#SLACabaret Skewers Utah’s Quirks • Salt Lake Magazine

Back in the summer of 2019 – if you can still remember that long – the Salt Lake Acting Company performed its 41st iteration of Voyeur on Saturday. The longstanding satire mocked national politics, Utah culture, and Mormonism; the title refers to Saturday’s Warrior, a hackneyed musical tale about the Church’s plan of salvation. Saturday’s voyeur was an iconic fixture at SLAC and a summer tradition that was likely believed to last forever.

A lot has changed in two years. The pandemic paralyzed most live theater last March, and later in 2020 SLAC executive artistic director Cynthia Fleming announced that Saturday’s voyeur would not be returning. The theater obviously wanted to move on to something new – and cheaper. (Also, the 1973 source material has become less known to an up-and-coming generation of ExMos and Latter-day believers alike.) Now, nearly two years after the last Saturday performance of Voyeur, SLAC is starting over with the world premiere of #SLACabaret. another musical that parodies the good, bad, and ugly of life in the beehive state. The production marks another milestone – SLAC’s first personal appearance since last March.

Jae Weit and Mack in #SLACabaret; Photo: David Daniels, Courtesy Salt Lake Acting Company

The loosely planned musical and variety show takes place at Salt Lake City International Airport, this controversial, expensive giant that everyone has an opinion about. Nia (Mack) has just landed and is ready to start her new life in SLC. Trapped at the airport by an escalating series of disasters, she travels with Parker-Avery (Jae Weit), a non-binary dreamer trying to make her life better in conservative Utah, Hudson (Michael Hernandez), an overburdened airport, traveling through the endless halls of Manager and Kavin (Aathaven Tharmarajah), an elder returning home from an unusual mission.

#SLACabaret’s music replaces the lyrics of Broadway and pop songs, both classic and contemporary, with Utah-specific references. At the beginning of the show, the company sings a parody of “Welcome to the Rock” from Come From Away, replacing the repeated chant of the original song “I am an Islander” with “I am a Utahn”. The song evokes many Utah stereotypes and sets a tone that mixes the pride and embarrassment most of us feel about our strange, lovable state.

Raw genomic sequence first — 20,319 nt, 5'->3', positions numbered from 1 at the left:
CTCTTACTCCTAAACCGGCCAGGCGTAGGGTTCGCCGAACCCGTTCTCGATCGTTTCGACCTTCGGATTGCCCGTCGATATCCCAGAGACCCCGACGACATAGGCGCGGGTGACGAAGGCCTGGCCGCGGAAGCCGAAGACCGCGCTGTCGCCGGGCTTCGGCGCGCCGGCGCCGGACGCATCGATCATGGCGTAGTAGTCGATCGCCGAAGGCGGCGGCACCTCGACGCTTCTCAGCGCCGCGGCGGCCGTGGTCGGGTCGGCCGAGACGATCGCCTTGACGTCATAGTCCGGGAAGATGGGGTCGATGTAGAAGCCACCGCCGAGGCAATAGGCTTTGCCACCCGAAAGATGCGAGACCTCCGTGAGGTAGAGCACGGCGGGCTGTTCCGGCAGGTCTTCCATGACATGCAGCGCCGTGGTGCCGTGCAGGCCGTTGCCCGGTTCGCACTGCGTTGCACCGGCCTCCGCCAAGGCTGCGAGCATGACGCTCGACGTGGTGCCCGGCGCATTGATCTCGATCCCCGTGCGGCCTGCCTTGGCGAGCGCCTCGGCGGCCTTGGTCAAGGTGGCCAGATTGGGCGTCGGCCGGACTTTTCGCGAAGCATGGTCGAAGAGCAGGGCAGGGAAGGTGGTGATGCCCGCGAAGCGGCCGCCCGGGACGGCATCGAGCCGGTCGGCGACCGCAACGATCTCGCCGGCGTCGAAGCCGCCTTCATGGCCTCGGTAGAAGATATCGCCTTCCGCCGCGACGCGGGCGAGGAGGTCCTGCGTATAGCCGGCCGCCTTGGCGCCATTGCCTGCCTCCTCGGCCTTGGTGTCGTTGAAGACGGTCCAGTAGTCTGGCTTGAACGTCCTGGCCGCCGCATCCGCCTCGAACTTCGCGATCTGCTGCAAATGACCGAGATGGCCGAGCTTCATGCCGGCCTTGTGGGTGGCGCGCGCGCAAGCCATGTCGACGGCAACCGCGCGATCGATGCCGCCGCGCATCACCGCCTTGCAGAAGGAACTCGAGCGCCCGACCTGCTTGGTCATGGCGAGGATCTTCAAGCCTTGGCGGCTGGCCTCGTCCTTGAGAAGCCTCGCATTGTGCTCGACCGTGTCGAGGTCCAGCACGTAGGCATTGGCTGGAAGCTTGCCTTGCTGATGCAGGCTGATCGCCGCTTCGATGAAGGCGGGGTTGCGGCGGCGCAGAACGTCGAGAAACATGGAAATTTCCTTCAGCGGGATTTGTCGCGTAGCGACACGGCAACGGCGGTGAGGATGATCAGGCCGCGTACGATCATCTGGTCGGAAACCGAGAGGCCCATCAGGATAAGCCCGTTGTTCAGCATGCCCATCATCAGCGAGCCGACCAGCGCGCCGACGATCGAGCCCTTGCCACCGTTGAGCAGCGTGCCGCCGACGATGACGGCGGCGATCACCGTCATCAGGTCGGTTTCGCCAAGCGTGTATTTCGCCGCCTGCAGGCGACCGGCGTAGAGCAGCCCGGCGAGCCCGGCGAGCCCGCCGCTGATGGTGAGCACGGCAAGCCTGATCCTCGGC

In the tradition of Saturday’s voyeur, #SLACabaret contains lots of cutting edge jokes about the latest news from Utah. Luckily for playwrights Martine Kei Green-Rogers, Aaron Swenson, and Amy Wolk, the incredible, traumatic, and bizarre events of the past two years have given #SLACabaret plenty of material to work with. There is so much material that a number to the tune of Company’s “Getting Married Today” lists all of the forgotten headlines and minor scandals the show won’t parody. Above all, the coronavirus does not play a major role in the plot of the musical. Are the show’s creators missing a comedic opportunity to defeat the frightening world of anti-maskers and vaccine skeptics? Perhaps. But Green-Rogers, Swenson, and Wolk are probably right to suspect that we’d rather escape than relive the horrors of 2020, which has a lot to make fun of. In one of my favorite running gags, news anchors talked about an invisible essential oil convention that somehow causes disaster after disaster.

Olivia Custodio in #SLACabaretOlivia Custodio in #SLACabaret; Photo by David Daniels, Courtesy of the Salt Lake Acting Company

The four main cast are charming actors and strong singers, but four other members of the cast – Olivia Custodio, Mina Sadoon, Niki Rahimi, and Matthew Tripp – steal the show and play a series of goofy cartoons that are unique to Utah. (Pedro Flores and Wendy Joseph complete the ensemble.) Sadoon and Tripp have a blast as gender-obsessed Instagram influencers and disgraced Olympians who somehow never left the airport. Custodio plays two outstanding characters – an 1847 Pioneer Museum enthusiast and a white liberal nightmare (pronounced Caren) who lends her copy of White Fragility like a weapon of war. #SLACabaret ends with a tribute to The Real Housewives of Salt Lake City, with lots of Easter eggs for fans of the series.

The musical’s creative team, led by Fleming, is doing a great job but really, it’s all about the jokes and #SLACabaret has a lot of them. Some are clever, some cheesy and many are both at the same time, but when I saw the show the audience ate it all up. It feels cathartic to impale the day-to-day craziness that makes Utah special for better or for worse, and it feels especially good to finally laugh together in a crowd all those months later.

#SLACabaret will be on view on Salt Lake Acting Company through September 12th. It will be streamed online from August 28th through September. 12. Vaccination certificate and mask requirement. More information and ticket sales can be found on the SLAC website.

Read our preview of the 2021-22 Utah theater season and our story of the Amberlee Fund, SLAC’s accessibility campaign.

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